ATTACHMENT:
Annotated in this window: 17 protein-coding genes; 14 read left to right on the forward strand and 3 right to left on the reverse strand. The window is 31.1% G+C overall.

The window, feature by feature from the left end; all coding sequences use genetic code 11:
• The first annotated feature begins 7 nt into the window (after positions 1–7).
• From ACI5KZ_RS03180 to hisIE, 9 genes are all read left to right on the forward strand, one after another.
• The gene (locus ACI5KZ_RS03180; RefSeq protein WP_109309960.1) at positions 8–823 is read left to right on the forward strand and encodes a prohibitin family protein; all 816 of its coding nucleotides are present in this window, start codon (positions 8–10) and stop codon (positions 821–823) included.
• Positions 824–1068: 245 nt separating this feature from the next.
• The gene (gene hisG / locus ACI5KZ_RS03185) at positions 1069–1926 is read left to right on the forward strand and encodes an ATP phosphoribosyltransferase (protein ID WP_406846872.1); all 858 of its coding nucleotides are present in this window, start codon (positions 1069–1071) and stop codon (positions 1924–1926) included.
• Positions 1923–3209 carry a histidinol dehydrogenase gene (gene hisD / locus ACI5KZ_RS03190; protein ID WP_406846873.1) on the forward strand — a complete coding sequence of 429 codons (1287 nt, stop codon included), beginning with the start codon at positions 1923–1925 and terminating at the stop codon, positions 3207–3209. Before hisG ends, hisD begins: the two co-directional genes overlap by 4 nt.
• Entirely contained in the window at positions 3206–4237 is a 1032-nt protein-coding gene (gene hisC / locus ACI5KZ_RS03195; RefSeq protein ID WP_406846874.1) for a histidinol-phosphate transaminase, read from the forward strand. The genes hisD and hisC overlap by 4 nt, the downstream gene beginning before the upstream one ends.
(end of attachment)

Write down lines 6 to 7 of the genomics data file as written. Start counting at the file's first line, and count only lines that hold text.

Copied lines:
• Positions 824–1068: 245 nt separating this feature from the next.
• The gene (gene hisG / locus ACI5KZ_RS03185) at positions 1069–1926 is read left to right on the forward strand and encodes an ATP phosphoribosyltransferase (protein ID WP_406846872.1); all 858 of its coding nucleotides are present in this window, start codon (positions 1069–1071) and stop codon (positions 1924–1926) included.